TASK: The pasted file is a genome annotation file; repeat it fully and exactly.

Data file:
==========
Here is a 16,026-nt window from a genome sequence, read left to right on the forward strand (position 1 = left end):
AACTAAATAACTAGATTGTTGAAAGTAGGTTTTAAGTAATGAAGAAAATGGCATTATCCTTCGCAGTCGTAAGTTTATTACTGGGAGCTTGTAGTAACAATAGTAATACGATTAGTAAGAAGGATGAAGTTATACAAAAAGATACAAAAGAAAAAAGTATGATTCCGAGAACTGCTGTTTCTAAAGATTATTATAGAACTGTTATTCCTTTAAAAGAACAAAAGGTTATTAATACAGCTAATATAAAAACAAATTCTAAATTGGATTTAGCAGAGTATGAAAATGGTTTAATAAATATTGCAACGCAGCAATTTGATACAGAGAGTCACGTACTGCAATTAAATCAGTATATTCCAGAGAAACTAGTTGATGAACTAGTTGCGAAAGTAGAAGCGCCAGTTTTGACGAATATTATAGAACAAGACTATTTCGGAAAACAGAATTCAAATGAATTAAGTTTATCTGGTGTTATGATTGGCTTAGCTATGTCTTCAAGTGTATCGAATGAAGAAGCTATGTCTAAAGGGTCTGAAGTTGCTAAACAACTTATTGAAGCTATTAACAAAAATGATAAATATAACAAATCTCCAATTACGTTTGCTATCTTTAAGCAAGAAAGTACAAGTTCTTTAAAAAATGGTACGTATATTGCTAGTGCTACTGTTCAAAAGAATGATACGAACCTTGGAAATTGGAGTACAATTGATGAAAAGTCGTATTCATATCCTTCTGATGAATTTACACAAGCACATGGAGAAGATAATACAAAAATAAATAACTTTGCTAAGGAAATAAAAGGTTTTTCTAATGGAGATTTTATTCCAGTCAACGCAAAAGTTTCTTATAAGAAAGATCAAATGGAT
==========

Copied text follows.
Here is a 16,026-nt window from a genome sequence, read left to right on the forward strand (position 1 = left end):
AACTAAATAACTAGATTGTTGAAAGTAGGTTTTAAGTAATGAAGAAAATGGCATTATCCTTCGCAGTCGTAAGTTTATTACTGGGAGCTTGTAGTAACAATAGTAATACGATTAGTAAGAAGGATGAAGTTATACAAAAAGATACAAAAGAAAAAAGTATGATTCCGAGAACTGCTGTTTCTAAAGATTATTATAGAACTGTTATTCCTTTAAAAGAACAAAAGGTTATTAATACAGCTAATATAAAAACAAATTCTAAATTGGATTTAGCAGAGTATGAAAATGGTTTAATAAATATTGCAACGCAGCAATTTGATACAGAGAGTCACGTACTGCAATTAAATCAGTATATTCCAGAGAAACTAGTTGATGAACTAGTTGCGAAAGTAGAAGCGCCAGTTTTGACGAATATTATAGAACAAGACTATTTCGGAAAACAGAATTCAAATGAATTAAGTTTATCTGGTGTTATGATTGGCTTAGCTATGTCTTCAAGTGTATCGAATGAAGAAGCTATGTCTAAAGGGTCTGAAGTTGCTAAACAACTTATTGAAGCTATTAACAAAAATGATAAATATAACAAATCTCCAATTACGTTTGCTATCTTTAAGCAAGAAAGTACAAGTTCTTTAAAAAATGGTACGTATATTGCTAGTGCTACTGTTCAAAAGAATGATACGAACCTTGGAAATTGGAGTACAATTGATGAAAAGTCGTATTCATATCCTTCTGATGAATTTACACAAGCACATGGAGAAGATAATACAAAAATAAATAACTTTGCTAAGGAAATAAAAGGTTTTTCTAATGGAGATTTTATTCCAGTCAACGCAAAAGTTTCTTATAAGAAAGATCAAATGGAT